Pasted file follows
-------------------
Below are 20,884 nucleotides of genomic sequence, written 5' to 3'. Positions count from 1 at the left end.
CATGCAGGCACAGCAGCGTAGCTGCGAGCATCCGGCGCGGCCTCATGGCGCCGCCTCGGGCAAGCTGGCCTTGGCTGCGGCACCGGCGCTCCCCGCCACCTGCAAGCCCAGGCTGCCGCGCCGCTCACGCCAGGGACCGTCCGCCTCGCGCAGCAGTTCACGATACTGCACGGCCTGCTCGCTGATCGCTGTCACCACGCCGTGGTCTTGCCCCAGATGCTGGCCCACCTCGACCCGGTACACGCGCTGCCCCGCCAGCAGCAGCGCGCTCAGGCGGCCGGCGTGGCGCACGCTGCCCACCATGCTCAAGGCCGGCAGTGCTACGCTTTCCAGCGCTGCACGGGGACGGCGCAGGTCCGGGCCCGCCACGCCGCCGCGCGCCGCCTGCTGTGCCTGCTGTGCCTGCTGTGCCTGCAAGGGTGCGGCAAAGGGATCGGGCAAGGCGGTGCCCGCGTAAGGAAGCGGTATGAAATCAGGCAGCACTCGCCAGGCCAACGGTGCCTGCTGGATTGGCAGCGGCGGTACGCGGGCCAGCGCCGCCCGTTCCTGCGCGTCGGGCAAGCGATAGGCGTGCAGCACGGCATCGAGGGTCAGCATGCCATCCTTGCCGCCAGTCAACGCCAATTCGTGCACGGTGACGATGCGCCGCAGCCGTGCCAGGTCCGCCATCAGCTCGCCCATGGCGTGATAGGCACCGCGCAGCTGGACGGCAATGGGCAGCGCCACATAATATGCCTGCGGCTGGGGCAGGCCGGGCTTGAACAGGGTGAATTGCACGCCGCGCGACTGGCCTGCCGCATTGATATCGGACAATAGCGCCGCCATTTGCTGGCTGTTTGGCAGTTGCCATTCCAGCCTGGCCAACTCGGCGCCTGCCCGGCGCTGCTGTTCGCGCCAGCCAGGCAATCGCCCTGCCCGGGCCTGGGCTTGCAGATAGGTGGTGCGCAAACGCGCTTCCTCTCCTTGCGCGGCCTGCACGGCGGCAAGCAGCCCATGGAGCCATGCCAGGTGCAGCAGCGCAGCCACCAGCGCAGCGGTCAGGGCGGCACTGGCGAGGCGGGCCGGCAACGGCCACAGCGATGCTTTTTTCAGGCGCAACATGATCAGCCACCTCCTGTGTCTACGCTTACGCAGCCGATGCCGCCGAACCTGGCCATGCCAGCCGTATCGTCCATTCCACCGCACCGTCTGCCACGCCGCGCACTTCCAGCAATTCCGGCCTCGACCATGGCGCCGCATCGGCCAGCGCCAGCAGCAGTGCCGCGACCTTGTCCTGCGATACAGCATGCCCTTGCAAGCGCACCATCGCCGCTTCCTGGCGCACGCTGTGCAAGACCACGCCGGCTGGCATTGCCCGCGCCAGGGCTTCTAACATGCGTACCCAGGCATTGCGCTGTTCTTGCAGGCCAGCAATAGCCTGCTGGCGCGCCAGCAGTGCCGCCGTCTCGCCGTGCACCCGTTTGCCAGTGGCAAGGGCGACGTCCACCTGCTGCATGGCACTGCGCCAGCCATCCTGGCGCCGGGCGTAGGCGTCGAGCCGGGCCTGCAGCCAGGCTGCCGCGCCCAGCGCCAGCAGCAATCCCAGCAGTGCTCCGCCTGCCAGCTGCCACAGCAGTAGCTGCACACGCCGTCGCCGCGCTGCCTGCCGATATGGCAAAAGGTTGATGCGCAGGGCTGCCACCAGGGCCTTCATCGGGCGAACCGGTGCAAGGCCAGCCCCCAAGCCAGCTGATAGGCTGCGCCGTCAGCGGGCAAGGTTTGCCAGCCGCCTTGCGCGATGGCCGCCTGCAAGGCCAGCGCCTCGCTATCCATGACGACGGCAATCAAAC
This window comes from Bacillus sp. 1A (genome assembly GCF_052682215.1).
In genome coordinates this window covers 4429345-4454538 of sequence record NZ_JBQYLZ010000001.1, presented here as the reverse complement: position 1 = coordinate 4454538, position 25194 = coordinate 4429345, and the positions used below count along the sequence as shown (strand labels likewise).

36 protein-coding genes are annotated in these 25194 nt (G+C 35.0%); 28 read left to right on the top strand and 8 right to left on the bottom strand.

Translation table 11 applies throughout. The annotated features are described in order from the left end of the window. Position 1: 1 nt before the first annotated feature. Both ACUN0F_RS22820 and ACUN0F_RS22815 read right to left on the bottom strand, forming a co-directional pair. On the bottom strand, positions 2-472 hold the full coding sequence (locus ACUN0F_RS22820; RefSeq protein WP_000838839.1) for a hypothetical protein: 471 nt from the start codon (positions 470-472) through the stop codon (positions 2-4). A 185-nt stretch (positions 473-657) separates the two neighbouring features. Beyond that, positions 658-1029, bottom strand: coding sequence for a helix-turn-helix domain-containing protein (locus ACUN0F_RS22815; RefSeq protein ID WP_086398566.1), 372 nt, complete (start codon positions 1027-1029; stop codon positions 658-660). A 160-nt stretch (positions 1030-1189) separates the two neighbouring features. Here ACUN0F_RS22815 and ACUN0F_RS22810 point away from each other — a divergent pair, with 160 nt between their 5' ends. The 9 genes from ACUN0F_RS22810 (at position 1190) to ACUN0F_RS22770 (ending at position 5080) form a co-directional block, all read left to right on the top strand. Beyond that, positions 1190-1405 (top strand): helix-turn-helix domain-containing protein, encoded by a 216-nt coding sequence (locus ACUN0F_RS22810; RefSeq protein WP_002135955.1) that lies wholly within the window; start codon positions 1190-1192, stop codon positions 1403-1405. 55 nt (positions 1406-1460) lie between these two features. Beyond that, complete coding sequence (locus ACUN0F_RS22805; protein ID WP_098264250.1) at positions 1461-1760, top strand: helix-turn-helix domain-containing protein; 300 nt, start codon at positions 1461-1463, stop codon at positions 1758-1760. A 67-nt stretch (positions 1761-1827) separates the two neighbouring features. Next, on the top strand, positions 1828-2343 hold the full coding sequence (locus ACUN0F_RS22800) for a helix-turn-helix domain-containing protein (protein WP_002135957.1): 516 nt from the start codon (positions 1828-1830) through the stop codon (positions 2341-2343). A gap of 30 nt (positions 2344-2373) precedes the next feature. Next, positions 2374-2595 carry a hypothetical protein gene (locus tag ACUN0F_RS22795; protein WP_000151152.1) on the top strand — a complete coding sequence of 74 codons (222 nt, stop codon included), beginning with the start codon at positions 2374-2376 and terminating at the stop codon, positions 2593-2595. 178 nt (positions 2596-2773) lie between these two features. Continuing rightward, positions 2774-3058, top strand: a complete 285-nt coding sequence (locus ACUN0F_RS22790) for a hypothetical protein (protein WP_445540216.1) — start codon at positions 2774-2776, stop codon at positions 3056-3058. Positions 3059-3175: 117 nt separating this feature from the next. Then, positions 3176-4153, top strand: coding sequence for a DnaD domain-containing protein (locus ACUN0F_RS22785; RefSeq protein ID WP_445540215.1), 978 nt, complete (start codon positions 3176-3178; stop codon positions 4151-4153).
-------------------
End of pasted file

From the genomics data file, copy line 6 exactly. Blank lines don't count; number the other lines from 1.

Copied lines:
Translation table 11 applies throughout. The annotated features are described in order from the left end of the window. Position 1: 1 nt before the first annotated feature. Both ACUN0F_RS22820 and ACUN0F_RS22815 read right to left on the bottom strand, forming a co-directional pair. On the bottom strand, positions 2-472 hold the full coding sequence (locus ACUN0F_RS22820; RefSeq protein WP_000838839.1) for a hypothetical protein: 471 nt from the start codon (positions 470-472) through the stop codon (positions 2-4). A 185-nt stretch (positions 473-657) separates the two neighbouring features. Beyond that, positions 658-1029, bottom strand: coding sequence for a helix-turn-helix domain-containing protein (locus ACUN0F_RS22815; RefSeq protein ID WP_086398566.1), 372 nt, complete (start codon positions 1027-1029; stop codon positions 658-660). A 160-nt stretch (positions 1030-1189) separates the two neighbouring features. Here ACUN0F_RS22815 and ACUN0F_RS22810 point away from each other — a divergent pair, with 160 nt between their 5' ends. The 9 genes from ACUN0F_RS22810 (at position 1190) to ACUN0F_RS22770 (ending at position 5080) form a co-directional block, all read left to right on the top strand. Beyond that, positions 1190-1405 (top strand): helix-turn-helix domain-containing protein, encoded by a 216-nt coding sequence (locus ACUN0F_RS22810; RefSeq protein WP_002135955.1) that lies wholly within the window; start codon positions 1190-1192, stop codon positions 1403-1405. 55 nt (positions 1406-1460) lie between these two features. Beyond that, complete coding sequence (locus ACUN0F_RS22805; protein ID WP_098264250.1) at positions 1461-1760, top strand: helix-turn-helix domain-containing protein; 300 nt, start codon at positions 1461-1463, stop codon at positions 1758-1760. A 67-nt stretch (positions 1761-1827) separates the two neighbouring features. Next, on the top strand, positions 1828-2343 hold the full coding sequence (locus ACUN0F_RS22800) for a helix-turn-helix domain-containing protein (protein WP_002135957.1): 516 nt from the start codon (positions 1828-1830) through the stop codon (positions 2341-2343). A gap of 30 nt (positions 2344-2373) precedes the next feature. Next, positions 2374-2595 carry a hypothetical protein gene (locus tag ACUN0F_RS22795; protein WP_000151152.1) on the top strand — a complete coding sequence of 74 codons (222 nt, stop codon included), beginning with the start codon at positions 2374-2376 and terminating at the stop codon, positions 2593-2595. 178 nt (positions 2596-2773) lie between these two features. Continuing rightward, positions 2774-3058, top strand: a complete 285-nt coding sequence (locus ACUN0F_RS22790) for a hypothetical protein (protein WP_445540216.1) — start codon at positions 2774-2776, stop codon at positions 3056-3058. Positions 3059-3175: 117 nt separating this feature from the next. Then, positions 3176-4153, top strand: coding sequence for a DnaD domain-containing protein (locus ACUN0F_RS22785; RefSeq protein ID WP_445540215.1), 978 nt, complete (start codon positions 3176-3178; stop codon positions 4151-4153).